The morning session on April 6 started with a welcome by Nicole Svobodny, coordinator of the Eurasian Research Cluster. Volkswagen Foundation liaison at Washington University Paul Michael Lützeler introduced the audience to the foundation’s transatlantic research initiatives. Panel I, “Visions of mobility”, focused on the role of technology for changing and imagined mobility patterns. JAN MUSEKAMP (St. Louis, MO/Frankfurt an der Oder) pointed out that transportation and communication innovations of the 19th century had dramatic globalizing effects. He focused on decisive improvements before the advent of the rail that already before 1840 altered cross-border mobility patterns between Prussia, France, and Russia. HARRIET MURAV (Urbana-Champaign, IL) shifted the attention to contemporaries’ perception of technological innovations. In “Technology, the City, and Literature: Bergelson and Shklovsky in Berlin” she analyzed the work of two Russian avant-garde émigré writers. NATHANIEL WOOD (Lawrence, KS) examined “Bicycles, Automobiles, and Dreams of Personal Mobility in Poland, 1885-1939”. He argued that despite the Kingdom of Poland’s relative backwardness in terms of infrastructure, upper class Poles embraced the introduction of bicycles and automobiles and set up various cycling and automobile clubs.
Panel II, “Circulating Identities”, discussed questions of migration and identity. In “The Ruble in Manchuria: The Circulation of Money and Conceptions of National Sovereignty” CHIA YIN HSU (Portland, OR) focused on the prestige of different currencies at the Chinese and Russian frontier between the 1890s and the 1920s. She pointed out that the usage of varying currencies helped shape Russian and Chinese conceptions of national sovereignty. In his contribution “Far from Home: Railway Workers’ Experiences Abroad during Construction of the Baikal-Amur Mainline Railway (BAM)” CHRISTOPHER J. WARD (Morrow, GA) examined the role of railway workers sent abroad to promote the Soviet Union’s achievements. Both young Soviet BAM workers and those coming from abroad to work on the BAM did not fulfill the state’s expectations, instead following global patterns of informal socializing and various kinds of personal experimentation. ADRIAN WANNER (University College, PA) discussed the identity of “Recent Post-Soviet Writers in Germany”. Out of a group of more than 200,000 Russian-speaking Jews that settled in Germany since the 1990s, a number of successful writers emerged. Their literary work often reflects their multi-layered identities, with the appeal of Russianness vs. Jewishness vs. Germanness becoming a particular brand in Germany’s literary economy.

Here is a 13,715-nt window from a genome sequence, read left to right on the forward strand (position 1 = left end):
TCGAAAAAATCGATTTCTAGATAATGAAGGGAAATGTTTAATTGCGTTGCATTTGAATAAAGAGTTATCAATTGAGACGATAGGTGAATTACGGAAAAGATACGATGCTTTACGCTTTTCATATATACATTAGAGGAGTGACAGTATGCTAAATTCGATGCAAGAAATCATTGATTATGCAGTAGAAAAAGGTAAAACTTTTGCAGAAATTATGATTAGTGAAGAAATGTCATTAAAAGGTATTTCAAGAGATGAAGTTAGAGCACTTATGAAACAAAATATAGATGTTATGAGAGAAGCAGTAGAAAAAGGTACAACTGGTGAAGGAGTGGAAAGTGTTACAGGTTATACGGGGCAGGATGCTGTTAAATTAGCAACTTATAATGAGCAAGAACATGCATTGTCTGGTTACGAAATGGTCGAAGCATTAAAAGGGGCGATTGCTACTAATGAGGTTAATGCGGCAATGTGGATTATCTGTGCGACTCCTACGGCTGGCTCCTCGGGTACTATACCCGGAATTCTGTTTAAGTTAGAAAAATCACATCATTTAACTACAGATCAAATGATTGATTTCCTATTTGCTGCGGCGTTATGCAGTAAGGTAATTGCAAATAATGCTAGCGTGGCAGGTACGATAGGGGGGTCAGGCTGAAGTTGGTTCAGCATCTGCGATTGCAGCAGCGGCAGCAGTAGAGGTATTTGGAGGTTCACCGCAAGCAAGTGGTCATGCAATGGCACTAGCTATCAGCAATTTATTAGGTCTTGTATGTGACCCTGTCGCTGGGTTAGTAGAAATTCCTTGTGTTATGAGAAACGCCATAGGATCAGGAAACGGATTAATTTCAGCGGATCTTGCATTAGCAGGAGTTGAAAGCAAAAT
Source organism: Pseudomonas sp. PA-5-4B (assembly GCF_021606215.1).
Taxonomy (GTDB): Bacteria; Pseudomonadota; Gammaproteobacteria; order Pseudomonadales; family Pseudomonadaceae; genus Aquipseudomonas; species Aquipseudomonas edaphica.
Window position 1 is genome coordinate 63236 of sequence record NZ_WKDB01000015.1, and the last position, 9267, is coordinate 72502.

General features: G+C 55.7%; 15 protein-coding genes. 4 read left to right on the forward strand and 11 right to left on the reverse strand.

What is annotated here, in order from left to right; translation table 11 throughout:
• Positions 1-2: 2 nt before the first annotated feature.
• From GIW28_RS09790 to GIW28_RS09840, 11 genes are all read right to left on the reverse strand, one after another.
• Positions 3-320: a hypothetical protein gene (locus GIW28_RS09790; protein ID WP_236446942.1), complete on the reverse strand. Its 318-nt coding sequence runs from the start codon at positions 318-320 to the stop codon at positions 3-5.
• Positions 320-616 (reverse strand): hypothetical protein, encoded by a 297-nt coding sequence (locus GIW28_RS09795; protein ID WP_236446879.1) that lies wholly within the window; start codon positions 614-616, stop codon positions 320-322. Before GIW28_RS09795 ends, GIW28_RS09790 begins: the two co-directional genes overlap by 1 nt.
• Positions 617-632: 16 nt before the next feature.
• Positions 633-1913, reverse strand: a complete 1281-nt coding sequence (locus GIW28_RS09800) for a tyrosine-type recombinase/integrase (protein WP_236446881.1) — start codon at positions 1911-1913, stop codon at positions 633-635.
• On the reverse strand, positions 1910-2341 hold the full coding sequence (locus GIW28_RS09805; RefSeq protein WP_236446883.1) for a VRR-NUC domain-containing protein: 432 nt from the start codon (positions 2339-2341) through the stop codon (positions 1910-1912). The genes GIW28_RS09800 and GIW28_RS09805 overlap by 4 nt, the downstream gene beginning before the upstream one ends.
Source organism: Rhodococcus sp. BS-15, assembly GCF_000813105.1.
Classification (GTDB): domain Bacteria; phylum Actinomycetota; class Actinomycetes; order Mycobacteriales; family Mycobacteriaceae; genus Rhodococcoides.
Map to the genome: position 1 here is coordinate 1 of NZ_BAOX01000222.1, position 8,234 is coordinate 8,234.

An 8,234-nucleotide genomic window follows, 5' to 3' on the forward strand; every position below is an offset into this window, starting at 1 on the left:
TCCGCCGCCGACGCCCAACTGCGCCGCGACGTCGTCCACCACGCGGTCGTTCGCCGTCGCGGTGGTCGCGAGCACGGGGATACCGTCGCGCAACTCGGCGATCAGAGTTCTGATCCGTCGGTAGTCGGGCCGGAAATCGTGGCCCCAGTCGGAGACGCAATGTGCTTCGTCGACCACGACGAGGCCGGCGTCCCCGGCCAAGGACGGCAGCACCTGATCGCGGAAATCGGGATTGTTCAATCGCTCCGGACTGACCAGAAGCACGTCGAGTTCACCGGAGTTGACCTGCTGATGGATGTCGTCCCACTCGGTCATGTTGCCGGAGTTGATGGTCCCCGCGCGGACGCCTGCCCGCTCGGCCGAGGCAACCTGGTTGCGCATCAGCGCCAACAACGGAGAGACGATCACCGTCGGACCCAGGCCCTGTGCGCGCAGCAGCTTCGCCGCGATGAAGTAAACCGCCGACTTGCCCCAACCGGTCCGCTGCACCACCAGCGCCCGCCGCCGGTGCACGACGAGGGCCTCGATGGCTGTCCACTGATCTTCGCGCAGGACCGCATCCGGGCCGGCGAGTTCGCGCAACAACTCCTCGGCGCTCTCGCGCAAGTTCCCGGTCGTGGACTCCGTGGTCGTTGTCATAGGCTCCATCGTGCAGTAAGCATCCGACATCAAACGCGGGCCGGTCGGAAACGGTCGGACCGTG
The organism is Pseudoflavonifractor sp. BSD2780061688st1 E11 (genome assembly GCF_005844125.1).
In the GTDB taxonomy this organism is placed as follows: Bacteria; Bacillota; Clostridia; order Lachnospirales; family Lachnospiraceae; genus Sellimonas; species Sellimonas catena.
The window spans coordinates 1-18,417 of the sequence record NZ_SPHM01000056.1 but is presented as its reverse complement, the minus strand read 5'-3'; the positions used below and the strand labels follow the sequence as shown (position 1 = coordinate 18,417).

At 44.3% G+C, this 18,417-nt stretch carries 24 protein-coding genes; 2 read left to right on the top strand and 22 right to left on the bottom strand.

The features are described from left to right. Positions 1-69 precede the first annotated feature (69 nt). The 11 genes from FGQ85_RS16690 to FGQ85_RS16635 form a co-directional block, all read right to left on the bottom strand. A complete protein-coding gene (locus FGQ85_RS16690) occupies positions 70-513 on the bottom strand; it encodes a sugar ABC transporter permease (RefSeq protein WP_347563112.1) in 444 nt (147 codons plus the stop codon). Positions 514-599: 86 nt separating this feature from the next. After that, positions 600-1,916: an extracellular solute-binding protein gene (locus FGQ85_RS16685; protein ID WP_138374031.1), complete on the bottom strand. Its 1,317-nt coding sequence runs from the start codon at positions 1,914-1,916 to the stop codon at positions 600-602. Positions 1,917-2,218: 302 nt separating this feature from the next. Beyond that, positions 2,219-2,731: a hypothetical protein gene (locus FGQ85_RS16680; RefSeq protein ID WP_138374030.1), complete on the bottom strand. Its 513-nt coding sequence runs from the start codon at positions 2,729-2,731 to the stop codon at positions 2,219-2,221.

The third panel “ Bodies in Motion” looked at different forms of migration in Poland and Russia of the 19th century. KEELY STAUTER-HALSTED (Chicago, IL) analyzed “Sex trafficking as a Migration Problem in Partitioned Poland”. She challenged the image of vulnerable young female emigrants capturing contemporary public imagination as part of the drama of white slavery. In contrast, the presentation highlighted the autonomy of these labor migrants that in many cases made their own difficult albeit deliberate choices. In “Composition and Authorship in the Manuscripts of Sybiracy from the Inter-Revolutionary Era”, ELIZABETH BLAKE (St. Louis, MO) portrayed the lives of Polish Siberian exiles between 1830 and 1863. She evaluated the nature of several accounts in an effort to define the parameters of authorship. TOBIAS BRINKMANN (University College, PA) offered the paper “Invisible Borders and Missing Migrants: Retracing the Journeys of Russian Subjects through Central Europe and Canada, 1880-1914”. He focused on the role of steamship lines for the emigration of Russian subjects and the de facto privatization of transit migration in Germany and Canada.